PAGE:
Hard to believe but it's time to bid farewell to Corner Gas, the marvllously funny, quite cute all Canadian sitcom that accomplished the near impossible. It became a bona fide Canadian TV hit.
Let me digress for a moment by mentioning some of the Canadian sitcoms that preceded it, all of which I had to review as TV critic for The Toronto Star: Delilah, Mosquito Lake, Not My Department, Material World, Excuse My French, Learning The Ropes, and Check It Out!
Now you understand where I'm going. It was a long held belief that Canadians simply couldn't make sitcoms. Sure, we were a funny lot --look at all the comics we exported to the States from Jim Carrey to Howie Mandel to Mike Myers.
And, yes, we could do skit comedy better than anybody what with such hits as SCTV, Kids In The Hall, Royal Canadan Air Farce, CODCO and This Hour Has 22 Minutes.
But sitcoms? No way! The last home made sitcom hiy on Canadian TV was The King Of Kensington which expired 29 years ago.
Yes, I know I haven't mentioned CBC's The Newsroom which was a mockumentary or a dramedy but not a sitcom. And besides it never garnered high ratings.
So when Corner Gas came on CTV five seasons back expectations were low. Maybe that's how Brent Butt accomplished such a miracle. His show came in under the radar. But from the very first episode it was a huge hit. The audience average for its five seasons is a hefty 1.7 million viewers.
Butt made all the right decisions . From the beginning he used seasoned comedy talent as writers like Mark Farrell (The Newsroom) , Robert Sheridan, Paul Mather. Butt once told me he always looked forward every year to the story sessions and the way gags would crackle and pop around the writers' table.
He cast actors as leads and not comedians: Eric Peterson (StreetLegal) and Janet Wright were pitch perfect as bickering Oscar and Emma Leroy. Gabrielle Miller was cafe owner Lacey Burrows and Nancy Robertson was retail assistant Wanda Dollard. I can't picture anybody else but Fred Ewaniuk as dim-witted Hank Yarbo. And the police officers were Lorne Cardinal (Davis Quinton) and Tara Spencer-Narin (Karen Petty).
At first Butt was the weakest actor of the bunch but he learned quickly and like Jerry Seinfeld became a consumate sitcom performer. Some stand ups (Jackie Mason, Margaret Cho) never could make that jump.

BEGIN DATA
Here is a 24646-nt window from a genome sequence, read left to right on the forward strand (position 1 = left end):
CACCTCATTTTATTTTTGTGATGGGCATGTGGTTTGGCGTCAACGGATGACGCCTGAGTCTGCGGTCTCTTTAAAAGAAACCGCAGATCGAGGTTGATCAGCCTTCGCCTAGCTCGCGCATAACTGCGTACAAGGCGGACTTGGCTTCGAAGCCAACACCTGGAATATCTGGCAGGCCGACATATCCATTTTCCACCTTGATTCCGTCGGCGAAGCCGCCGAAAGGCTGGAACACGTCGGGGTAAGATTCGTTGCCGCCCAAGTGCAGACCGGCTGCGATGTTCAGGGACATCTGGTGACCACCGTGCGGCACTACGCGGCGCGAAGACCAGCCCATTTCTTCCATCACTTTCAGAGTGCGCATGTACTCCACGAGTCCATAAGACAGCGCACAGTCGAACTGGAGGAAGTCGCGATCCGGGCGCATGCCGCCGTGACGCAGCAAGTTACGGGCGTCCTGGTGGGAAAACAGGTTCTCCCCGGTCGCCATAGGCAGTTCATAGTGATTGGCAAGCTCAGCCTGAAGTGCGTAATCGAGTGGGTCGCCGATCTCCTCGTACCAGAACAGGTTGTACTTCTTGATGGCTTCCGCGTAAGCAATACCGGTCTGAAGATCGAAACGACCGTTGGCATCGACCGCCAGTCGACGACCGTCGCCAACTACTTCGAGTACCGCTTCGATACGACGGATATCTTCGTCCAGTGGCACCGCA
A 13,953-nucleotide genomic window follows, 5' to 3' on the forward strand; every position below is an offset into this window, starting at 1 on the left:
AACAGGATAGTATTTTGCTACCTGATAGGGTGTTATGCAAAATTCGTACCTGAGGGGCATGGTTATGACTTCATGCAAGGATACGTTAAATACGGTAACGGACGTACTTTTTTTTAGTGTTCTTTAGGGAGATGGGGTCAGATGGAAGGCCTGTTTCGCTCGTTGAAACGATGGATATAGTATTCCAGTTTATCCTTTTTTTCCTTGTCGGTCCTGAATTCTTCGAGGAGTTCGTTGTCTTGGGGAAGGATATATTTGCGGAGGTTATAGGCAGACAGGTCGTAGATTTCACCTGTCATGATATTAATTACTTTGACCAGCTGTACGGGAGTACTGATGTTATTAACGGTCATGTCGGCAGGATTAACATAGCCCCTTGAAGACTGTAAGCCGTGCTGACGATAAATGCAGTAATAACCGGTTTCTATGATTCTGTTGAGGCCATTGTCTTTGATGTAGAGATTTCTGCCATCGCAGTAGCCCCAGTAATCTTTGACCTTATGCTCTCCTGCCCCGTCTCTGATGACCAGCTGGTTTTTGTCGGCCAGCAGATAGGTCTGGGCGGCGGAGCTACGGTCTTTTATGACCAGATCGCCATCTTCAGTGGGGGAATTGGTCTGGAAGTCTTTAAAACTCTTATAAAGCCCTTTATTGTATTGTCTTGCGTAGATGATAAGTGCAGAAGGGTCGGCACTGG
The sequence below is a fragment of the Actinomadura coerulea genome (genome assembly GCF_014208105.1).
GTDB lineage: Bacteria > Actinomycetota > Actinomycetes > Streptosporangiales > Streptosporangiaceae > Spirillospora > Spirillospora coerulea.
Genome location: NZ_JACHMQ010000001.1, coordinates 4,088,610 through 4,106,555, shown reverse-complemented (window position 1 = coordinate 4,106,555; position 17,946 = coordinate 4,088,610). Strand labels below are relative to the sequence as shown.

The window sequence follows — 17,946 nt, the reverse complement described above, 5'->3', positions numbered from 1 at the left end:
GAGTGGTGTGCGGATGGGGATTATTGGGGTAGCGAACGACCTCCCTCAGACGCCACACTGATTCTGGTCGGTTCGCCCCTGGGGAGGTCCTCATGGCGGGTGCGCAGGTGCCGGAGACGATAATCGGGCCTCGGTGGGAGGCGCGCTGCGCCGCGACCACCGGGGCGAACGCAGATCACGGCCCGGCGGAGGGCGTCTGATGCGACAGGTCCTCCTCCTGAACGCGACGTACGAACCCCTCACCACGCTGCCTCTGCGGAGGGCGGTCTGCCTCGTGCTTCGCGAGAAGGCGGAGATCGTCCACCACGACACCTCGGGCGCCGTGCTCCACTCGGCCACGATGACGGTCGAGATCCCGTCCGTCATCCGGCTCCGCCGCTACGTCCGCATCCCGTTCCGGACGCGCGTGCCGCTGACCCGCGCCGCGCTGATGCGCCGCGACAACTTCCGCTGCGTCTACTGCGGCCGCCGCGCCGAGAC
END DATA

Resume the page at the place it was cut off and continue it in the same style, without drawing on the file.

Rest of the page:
Shooting on location in Saskatchewan was another plus. Adding Canadian guest stars made a big difference; one could spot the likes of Adrienne Clarkson, Julie Stewart, Lloyd Robertson. and Shirley Douglas.
On Monday's final episode Prime Minister Stephen Harper does the honors (Paul Martin was the first PM to appear).
I did several telephone interviews with Butt who remained throughout this experience very down to earth. He only objected once when I wrote he'd shopped the concept originally to CBC. He protested he had not and I duly made a correction. Turns out he had worked at CBC on concepts but nothing ever went on air. A Brent Butt late night talk show? I can see it now.
Butt was so nice he even stood in a Saskatchewan cornfield with the fall TV preview of Starweek in his hand. It made for Starweek's best ever cover and people still talk about it. One elderly gentleman phoned up to protest:"Tell him he can get sunstroke reading The Star in that field. Why doesn't he seek shade?"
Ending after five seasons and 107 episodes was Butt's idea and a good one. Stopping while you're ahead --if it was good enough for Mary Tyler Moore than it's good enough for Brent Butt. But CTV's head office must have had coniptions --Corner Gas is proud proof Canadians will watch Canadian TV if it's good enough. CTV will have real troubles replacing it.
Butt still has a sturdy stand up-career and there are stories he's fashioning a new TV pilot for wife Nancy Robertson. She's the only Corner Gas star I've interviewed in person and she was sweet and modest, instantly likable and totally unlike her Wanda character.
Maybe with the passage of time there'll be a Corner Gas reunion movie. But until then there are the DVD collections. Few Canadian series get a DVD release but Corner Gas on DVD deservedly became a best seller.
Monday on CTV is being treated as a day of Corner Gas celebrations with the cast live from the Masonic Temple on Canada AM at 8 a.m. Then E!Talk has a salute at 7 p.m. on CTV and there's a behind the scenes special at 7:30 p.m. The title of the last episode is "Good Night, You've Been Great."
THE FINAL EPISODE IS ON MONDAY APRIL 13 AT 9:30 P.M. ON CTV.